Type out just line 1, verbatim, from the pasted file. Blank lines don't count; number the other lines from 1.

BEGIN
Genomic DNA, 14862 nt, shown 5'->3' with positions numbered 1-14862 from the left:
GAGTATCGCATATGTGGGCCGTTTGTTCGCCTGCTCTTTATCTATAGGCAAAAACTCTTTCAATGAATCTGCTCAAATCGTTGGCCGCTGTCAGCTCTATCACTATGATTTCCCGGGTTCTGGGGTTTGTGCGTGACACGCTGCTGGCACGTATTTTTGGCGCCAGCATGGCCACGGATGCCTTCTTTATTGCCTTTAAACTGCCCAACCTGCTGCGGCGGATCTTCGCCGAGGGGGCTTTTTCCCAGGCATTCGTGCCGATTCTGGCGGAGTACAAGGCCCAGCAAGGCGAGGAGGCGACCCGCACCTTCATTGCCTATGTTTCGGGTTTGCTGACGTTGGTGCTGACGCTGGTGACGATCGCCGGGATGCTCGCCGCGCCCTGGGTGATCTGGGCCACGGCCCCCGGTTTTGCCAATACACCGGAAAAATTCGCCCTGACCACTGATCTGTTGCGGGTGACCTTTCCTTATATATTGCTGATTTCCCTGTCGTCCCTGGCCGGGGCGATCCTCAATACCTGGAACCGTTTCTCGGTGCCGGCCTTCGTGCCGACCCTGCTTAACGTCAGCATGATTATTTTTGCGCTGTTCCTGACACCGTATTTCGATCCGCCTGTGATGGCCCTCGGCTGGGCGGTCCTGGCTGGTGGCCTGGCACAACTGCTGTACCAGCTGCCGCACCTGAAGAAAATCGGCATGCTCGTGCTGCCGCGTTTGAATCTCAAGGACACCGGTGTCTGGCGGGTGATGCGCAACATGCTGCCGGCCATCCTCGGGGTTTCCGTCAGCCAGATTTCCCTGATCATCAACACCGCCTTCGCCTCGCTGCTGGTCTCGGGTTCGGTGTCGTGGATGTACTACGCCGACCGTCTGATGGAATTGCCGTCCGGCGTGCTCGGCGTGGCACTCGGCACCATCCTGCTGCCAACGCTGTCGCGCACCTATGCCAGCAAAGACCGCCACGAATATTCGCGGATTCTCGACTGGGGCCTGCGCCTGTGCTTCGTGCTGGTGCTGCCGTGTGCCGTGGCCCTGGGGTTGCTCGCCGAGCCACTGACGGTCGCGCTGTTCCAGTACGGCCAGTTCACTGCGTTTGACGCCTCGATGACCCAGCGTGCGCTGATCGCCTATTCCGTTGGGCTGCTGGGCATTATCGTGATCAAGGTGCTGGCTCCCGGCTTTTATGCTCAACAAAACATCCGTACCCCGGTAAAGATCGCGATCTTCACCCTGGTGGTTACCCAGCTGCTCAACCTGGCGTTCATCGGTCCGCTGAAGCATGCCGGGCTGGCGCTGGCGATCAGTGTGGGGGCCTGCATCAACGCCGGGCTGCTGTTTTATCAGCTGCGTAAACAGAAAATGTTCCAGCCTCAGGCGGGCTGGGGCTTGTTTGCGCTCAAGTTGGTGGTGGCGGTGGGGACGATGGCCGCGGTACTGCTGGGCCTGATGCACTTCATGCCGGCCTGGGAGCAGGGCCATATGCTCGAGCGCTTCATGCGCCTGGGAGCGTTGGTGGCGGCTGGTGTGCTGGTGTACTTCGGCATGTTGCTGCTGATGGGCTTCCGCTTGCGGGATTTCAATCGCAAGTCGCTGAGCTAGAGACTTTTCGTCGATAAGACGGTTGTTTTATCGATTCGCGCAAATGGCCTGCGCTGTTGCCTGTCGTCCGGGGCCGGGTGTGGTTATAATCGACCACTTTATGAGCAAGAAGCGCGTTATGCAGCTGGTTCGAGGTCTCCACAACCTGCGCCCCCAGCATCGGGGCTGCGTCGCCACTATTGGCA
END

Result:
Genomic DNA, 14862 nt, shown 5'->3' with positions numbered 1-14862 from the left: